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33rd Annual Scientific Meeting proceedings

Stream: SA   |   Session: BOAS updates
Date/Time: 08-07-2023 (09:45 - 10:15)   |   Location: Chamber Hall
Laryngeal surgery and granulomas in BOAS patients
White RN*
School of Veterinary Medicine & Science, Uniiveristy of Nottingham, Sutton Bonington, United Kingdom.

Laryngeal diseases associated with brachycephalic obstructive airway syndrome (BOAS) are thought to be mainly secondary to the turbulent airflow and chronic high negative pressures in the pharynx.1 In addition, granuloma development can occur as a result of reflux laryngitis or as a complication of laryngeal surgery such as excision of everted laryngeal saccules. They include:

  • Mucosal oedema
  • Everted laryngeal saccules (ELS)
  • Laryngeal collapse
  • Granuloma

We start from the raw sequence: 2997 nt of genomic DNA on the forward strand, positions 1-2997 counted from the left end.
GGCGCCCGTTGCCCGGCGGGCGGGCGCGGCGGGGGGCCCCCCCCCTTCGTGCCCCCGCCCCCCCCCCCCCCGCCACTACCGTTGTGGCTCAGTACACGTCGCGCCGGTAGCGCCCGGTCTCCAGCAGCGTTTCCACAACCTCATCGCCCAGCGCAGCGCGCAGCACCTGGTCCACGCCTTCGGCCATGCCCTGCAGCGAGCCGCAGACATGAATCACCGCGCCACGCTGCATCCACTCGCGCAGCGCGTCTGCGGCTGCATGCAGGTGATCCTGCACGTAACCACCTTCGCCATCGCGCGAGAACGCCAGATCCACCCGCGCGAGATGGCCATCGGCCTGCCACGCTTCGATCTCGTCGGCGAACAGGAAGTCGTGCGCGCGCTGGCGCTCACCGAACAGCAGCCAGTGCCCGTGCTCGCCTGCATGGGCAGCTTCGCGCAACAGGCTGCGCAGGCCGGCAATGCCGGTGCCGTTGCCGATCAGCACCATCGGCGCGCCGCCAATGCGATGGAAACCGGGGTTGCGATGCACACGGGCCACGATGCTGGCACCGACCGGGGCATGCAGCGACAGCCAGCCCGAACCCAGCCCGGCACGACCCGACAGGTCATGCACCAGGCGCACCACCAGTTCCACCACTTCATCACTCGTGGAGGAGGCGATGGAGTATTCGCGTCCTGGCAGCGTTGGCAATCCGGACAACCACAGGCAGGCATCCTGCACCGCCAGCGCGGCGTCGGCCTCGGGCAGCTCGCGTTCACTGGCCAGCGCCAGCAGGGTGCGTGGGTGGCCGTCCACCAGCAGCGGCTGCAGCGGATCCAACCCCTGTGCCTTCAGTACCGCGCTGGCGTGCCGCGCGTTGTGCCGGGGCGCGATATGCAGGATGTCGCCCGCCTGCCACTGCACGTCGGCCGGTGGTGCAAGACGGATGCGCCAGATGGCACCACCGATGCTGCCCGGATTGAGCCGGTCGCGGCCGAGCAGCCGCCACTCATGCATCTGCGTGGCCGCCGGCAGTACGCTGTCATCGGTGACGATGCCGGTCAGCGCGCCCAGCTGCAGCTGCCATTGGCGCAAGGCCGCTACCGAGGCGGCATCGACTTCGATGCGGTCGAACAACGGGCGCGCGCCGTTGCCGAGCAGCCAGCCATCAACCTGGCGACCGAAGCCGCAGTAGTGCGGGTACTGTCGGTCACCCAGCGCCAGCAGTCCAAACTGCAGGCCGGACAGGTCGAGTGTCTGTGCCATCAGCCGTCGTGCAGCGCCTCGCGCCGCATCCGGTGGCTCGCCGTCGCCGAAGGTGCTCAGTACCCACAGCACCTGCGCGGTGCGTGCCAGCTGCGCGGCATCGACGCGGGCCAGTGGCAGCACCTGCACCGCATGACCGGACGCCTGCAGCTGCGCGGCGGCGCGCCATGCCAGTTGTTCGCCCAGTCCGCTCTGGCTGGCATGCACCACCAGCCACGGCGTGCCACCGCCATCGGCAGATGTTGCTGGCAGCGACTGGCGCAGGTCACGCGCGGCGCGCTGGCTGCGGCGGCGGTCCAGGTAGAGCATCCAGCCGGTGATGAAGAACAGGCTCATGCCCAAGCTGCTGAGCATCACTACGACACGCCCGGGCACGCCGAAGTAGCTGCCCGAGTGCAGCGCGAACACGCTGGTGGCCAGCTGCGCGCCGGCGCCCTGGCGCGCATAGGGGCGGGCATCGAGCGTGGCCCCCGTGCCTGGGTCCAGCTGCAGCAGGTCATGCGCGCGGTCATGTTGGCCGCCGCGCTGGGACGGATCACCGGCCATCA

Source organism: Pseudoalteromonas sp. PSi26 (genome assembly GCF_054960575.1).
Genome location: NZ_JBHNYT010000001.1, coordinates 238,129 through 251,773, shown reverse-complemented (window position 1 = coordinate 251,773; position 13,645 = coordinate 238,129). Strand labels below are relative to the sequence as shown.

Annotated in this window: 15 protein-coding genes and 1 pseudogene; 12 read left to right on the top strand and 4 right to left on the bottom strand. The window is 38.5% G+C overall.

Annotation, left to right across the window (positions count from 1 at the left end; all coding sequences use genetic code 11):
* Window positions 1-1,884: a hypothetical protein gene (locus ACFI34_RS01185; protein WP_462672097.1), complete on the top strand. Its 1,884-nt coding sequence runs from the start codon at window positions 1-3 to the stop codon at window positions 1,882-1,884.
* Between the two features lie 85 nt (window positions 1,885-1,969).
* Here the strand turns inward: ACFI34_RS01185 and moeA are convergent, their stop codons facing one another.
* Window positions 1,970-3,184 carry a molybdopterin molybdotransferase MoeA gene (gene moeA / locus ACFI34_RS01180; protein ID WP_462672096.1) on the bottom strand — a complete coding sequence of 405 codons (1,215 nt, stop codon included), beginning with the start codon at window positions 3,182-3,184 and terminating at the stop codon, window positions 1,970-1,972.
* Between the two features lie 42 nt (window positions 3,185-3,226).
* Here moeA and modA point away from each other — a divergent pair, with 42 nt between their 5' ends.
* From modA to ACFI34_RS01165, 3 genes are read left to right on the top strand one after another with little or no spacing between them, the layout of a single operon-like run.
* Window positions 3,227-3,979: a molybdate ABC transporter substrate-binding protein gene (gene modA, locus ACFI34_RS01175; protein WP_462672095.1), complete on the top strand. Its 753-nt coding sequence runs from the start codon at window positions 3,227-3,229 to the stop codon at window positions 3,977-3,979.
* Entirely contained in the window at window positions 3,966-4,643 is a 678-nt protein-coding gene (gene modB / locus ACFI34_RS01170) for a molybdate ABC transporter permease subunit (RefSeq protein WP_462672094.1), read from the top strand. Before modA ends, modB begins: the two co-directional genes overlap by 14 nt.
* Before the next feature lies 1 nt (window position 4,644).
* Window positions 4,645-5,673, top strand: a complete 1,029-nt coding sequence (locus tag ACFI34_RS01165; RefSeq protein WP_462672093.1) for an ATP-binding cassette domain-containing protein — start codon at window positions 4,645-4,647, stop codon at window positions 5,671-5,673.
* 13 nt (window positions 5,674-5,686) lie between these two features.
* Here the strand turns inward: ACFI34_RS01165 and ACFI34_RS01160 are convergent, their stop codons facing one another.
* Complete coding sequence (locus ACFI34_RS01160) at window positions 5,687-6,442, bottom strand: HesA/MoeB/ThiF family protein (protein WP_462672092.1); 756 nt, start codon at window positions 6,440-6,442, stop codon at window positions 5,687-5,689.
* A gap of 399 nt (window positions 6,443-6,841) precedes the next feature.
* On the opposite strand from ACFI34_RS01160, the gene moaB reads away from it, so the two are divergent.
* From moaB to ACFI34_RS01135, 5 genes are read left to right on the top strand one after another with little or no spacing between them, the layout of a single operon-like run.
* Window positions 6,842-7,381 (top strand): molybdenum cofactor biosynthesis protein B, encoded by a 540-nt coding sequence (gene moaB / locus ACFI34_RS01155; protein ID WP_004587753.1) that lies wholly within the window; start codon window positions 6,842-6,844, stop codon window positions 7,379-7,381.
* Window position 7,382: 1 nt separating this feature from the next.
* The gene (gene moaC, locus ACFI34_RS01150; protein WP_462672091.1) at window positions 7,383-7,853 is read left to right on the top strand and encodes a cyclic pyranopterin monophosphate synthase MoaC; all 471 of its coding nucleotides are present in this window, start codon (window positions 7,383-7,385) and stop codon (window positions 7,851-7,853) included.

Laryngeal collapse is a form of upper-airway obstruction caused by loss of cartilage rigidity that allows medial deviation of the rostral laryngeal cartilages.2-4 The condition represents an advanced, secondary stage in the progression of BOAS.5 Its development is related to the increased airway resistance, increased negative intra-glottic luminal pressure, and increased air velocity associated with the BOAS.2,3 These forces displace the rostral laryngeal structures medially with permanent cartilage deformation.6 The net result is the gradual collapse of the rostral laryngeal opening. Classically, three stages of laryngeal collapse are recognised in the dog: in stage I laryngeal collapse there is eversion of the laryngeal saccules, in stage II there is loss of rigidity and medial displacement of the cuneiform processes of the arytenoid cartilage, and in stage III there is collapse of the corniculate processes of the arytenoid cartilages with loss of the dorsal arch of the rima glottidis.7